France has rediscovered two elderly men who fought in the First World War, boosting the number of surviving veterans from five to seven.
Mustard gas survivor Rene Riffaud now lives in Normandy
Francois Jaffre, aged 104, was assumed dead by authorities but was in fact living in a retirement home near Paris.
And Rene Riffaud, now 107, was added to the list of WWI veterans after a campaign by his granddaughter.
Millions died during the 1914-1918 war, but just a handful of elderly veterans survive today.
France is expected to mark the death of its last WWI veteran, or "poilus", with a national commemoration.
Authorities lost track of the two men over the years for different reasons.
The National Veterans' Office lost track of Mr Jaffre, who joined the navy in 1917, when he moved home many years ago.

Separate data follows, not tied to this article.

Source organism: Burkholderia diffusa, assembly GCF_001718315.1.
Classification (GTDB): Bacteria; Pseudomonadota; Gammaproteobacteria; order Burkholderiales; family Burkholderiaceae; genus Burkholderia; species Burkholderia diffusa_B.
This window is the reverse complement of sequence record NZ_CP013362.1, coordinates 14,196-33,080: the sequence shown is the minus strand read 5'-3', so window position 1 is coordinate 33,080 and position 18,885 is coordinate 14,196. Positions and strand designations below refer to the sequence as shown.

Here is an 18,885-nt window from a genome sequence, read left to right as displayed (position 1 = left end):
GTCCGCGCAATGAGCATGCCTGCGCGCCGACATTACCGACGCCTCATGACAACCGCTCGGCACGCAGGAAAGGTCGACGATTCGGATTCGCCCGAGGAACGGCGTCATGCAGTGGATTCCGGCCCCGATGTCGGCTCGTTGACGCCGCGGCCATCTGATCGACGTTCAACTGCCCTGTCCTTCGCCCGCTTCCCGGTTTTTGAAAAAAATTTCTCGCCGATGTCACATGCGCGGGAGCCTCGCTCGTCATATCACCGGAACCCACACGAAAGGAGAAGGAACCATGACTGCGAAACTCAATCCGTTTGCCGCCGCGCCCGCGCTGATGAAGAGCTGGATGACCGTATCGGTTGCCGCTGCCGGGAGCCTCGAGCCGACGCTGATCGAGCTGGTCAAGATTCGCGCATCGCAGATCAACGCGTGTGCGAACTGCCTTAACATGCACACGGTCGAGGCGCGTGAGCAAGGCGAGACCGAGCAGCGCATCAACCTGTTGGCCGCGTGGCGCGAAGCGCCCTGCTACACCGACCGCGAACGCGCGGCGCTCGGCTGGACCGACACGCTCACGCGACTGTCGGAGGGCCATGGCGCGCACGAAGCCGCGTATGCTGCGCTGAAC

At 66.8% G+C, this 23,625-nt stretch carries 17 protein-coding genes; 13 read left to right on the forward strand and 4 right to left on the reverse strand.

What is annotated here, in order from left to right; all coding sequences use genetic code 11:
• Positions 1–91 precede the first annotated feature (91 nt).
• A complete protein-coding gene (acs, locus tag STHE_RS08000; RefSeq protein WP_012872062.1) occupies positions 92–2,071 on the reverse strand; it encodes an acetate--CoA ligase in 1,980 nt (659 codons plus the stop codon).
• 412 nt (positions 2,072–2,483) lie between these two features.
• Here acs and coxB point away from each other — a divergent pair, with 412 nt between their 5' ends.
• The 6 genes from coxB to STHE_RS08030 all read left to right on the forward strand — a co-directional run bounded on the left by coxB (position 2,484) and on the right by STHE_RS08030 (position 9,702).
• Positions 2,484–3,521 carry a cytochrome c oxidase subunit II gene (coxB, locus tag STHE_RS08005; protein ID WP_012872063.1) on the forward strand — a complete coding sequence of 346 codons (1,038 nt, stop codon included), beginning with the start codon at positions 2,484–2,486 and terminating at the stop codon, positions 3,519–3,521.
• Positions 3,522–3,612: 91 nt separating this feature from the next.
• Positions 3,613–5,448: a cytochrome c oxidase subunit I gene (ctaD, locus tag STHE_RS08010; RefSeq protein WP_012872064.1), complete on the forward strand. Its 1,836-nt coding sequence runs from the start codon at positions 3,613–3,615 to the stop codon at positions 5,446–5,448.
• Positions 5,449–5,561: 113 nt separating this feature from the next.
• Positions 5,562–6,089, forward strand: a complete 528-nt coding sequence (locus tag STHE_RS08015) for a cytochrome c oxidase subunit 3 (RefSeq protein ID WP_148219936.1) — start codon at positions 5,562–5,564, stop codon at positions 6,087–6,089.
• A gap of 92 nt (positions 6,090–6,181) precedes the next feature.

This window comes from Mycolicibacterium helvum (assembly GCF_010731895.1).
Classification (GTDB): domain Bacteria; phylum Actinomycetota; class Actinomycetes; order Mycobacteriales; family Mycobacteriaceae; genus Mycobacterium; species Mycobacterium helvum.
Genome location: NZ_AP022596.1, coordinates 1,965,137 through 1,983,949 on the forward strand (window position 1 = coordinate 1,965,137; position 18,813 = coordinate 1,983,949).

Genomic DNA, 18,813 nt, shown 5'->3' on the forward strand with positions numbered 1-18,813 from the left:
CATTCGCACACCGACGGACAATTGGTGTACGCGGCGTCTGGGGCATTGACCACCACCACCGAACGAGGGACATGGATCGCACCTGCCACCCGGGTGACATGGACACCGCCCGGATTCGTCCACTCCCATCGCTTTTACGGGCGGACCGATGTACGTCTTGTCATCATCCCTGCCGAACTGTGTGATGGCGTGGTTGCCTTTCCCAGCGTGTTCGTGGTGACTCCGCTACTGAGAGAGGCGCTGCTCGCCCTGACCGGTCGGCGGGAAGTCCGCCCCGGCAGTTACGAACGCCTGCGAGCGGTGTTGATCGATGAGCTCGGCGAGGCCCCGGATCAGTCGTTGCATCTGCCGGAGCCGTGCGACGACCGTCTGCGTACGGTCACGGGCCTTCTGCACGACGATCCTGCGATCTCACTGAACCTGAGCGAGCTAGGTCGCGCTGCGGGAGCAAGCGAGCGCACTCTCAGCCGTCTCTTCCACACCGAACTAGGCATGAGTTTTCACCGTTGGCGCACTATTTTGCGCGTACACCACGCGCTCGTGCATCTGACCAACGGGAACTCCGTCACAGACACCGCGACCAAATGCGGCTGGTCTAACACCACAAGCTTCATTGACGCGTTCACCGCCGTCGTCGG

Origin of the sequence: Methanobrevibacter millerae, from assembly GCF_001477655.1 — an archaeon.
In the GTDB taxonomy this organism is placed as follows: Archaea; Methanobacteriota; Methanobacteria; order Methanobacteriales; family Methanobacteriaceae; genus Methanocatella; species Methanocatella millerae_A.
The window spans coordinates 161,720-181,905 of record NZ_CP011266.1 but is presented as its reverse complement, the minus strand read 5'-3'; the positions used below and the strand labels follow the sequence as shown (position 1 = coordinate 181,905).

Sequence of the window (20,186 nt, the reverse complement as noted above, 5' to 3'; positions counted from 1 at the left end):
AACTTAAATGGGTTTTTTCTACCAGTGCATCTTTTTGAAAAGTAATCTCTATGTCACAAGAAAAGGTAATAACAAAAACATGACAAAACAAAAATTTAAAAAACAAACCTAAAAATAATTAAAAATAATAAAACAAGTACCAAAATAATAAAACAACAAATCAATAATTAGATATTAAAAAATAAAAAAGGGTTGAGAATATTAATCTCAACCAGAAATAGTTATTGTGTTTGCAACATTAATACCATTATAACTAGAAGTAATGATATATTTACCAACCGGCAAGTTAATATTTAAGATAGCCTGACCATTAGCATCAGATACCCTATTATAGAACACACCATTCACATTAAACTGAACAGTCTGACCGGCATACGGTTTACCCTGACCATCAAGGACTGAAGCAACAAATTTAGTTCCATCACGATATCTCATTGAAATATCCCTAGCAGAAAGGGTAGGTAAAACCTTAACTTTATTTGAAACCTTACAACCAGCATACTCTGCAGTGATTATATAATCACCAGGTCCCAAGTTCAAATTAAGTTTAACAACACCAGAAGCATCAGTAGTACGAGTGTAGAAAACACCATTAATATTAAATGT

Much of World War I was fought on French soil
According to the French newspaper Le Monde, he served on a submarine hunter that escorted US ships across the Atlantic from New York.
For many years after the war he lived in Paris, but moved to a retirement home in the Yvelines region and forgot to tell the veterans' office.
Tunisia-born Mr Riffaud fought as an artilleryman in the Ardennes forest in the north-east of France, where he was affected by poisonous mustard gas.
Hamlaoui Mekachera, the French veterans' minister and son of a former WWI soldier, hailed the rediscovery of the two men.
"We are very happy. Instead of there being five of them, there are seven, and I hope they will remain among us for a very long time," he told LCI TV.
"It is not impossible that we could discover some more. There have been two cases in one week," he said, although he admitted that it was unlikely.
France's oldest surviving veteran, Maurice Floquet, celebrated his 111th birthday on Christmas Day.
Another veteran, 107-year-old Ferdinand Gilson, died last weekend.